/ Modified aug 1, 2017 4:30 p.m.

Feds Lift Environmental Rules for Border Wall Construction

The action gets around carrying out an environmental impact study for construction of a segment of wall by waiving a list of laws.

naco border wall hero The old border wall made of military landing platform that stood for years dividing Naco, Arizona, and Naco, Sonora. (PHOTO: Michel Marizco, Fronteras Desk)

Trump administration announced plans Tuesday morning to lift environmental restrictions for land along a section of the U.S.-Mexico border in order to begin building a new segment of wall.

Customs and Border Protection wants to start work on a 14-mile segment of primary border fence in San Diego. That was part of what the president requested in the budget approved in the U.S. House of Representatives last week.

But to start, a CBP spokesman said in an email that first the planned area needs a geotechnical study. Under a normal process, that would require an environmental impact study, but that would push the scheduled project back.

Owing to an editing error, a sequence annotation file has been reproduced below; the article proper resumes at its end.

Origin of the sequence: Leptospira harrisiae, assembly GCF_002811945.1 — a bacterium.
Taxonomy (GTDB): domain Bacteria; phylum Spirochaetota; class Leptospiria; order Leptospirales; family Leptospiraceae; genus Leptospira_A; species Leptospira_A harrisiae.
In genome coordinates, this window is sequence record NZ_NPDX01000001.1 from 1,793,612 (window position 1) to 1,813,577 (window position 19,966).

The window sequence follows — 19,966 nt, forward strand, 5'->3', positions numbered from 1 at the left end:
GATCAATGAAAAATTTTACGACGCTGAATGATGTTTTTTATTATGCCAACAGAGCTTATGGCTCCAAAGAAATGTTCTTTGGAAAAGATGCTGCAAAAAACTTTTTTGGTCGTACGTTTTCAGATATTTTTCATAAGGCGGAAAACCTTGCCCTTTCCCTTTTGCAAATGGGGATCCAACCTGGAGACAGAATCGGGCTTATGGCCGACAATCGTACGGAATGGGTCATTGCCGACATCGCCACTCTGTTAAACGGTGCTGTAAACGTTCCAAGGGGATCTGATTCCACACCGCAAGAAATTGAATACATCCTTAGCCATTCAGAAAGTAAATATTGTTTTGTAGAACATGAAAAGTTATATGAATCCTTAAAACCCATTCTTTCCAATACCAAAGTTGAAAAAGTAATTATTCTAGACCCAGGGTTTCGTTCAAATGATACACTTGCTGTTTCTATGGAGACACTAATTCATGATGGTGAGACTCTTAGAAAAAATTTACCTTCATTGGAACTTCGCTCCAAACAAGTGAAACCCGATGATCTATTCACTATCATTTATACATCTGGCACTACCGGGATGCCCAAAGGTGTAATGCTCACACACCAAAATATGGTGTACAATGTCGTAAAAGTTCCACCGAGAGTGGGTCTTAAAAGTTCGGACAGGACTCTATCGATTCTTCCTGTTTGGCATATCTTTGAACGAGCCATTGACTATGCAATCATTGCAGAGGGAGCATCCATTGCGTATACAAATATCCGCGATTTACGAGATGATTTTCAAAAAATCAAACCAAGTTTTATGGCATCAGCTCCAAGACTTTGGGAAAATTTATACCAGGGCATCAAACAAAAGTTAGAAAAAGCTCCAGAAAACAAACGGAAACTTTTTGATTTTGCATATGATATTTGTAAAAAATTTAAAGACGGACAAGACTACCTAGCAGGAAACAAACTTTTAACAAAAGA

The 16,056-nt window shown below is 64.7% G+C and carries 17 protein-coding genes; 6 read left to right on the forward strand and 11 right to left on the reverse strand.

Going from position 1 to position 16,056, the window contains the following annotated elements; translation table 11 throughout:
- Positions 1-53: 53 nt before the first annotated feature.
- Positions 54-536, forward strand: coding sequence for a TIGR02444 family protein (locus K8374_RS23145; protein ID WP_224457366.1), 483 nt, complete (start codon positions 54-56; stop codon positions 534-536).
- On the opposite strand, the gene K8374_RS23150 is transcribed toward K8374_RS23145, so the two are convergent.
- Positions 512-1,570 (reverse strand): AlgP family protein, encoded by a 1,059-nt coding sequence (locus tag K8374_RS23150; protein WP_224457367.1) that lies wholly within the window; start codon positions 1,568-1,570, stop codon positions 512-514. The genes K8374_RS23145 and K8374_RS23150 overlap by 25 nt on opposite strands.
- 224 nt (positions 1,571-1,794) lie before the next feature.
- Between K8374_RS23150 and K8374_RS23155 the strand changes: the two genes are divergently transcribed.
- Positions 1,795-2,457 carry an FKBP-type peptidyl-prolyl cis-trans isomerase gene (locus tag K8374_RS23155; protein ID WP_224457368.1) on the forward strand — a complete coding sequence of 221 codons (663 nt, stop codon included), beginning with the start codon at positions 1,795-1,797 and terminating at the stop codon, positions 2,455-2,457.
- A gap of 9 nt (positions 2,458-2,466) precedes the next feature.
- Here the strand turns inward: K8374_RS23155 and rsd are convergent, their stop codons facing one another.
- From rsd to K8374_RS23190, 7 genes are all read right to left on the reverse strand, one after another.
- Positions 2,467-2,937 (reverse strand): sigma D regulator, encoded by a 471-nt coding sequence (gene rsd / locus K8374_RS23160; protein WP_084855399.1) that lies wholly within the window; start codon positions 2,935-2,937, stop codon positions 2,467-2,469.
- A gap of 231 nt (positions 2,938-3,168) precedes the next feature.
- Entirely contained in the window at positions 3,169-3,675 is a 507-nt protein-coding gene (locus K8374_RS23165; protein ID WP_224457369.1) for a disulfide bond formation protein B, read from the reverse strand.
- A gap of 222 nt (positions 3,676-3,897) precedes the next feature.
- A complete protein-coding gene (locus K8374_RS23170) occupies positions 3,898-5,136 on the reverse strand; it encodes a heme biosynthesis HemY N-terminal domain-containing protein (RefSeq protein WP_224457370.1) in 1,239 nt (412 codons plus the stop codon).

Instead of waiting, the Trump administration announced it is implementing an exemption, specifically to the National Environmental Policy Act. It’s the first time the Department of Homeland Security under Trump has used the exemption. President Barack Obama never implemented it; George Bush did so several times.

“This is the largest waiver of laws in U.S. history, this border waiver,” said Dan Millis of the Sierra Club in Tucson. “We’ve got more than three dozen laws, off the books. These laws have been off the books for 10 years. There’s no sunset for when these waivers expire.”

The agency is already being sued for not determining the environmental impact of its wall project.

Fronteras Desk
This story is from the Fronteras Desk, a collaboration of Southwestern public radio stations, including NPR 89.1. Read more from the Fronteras Desk.
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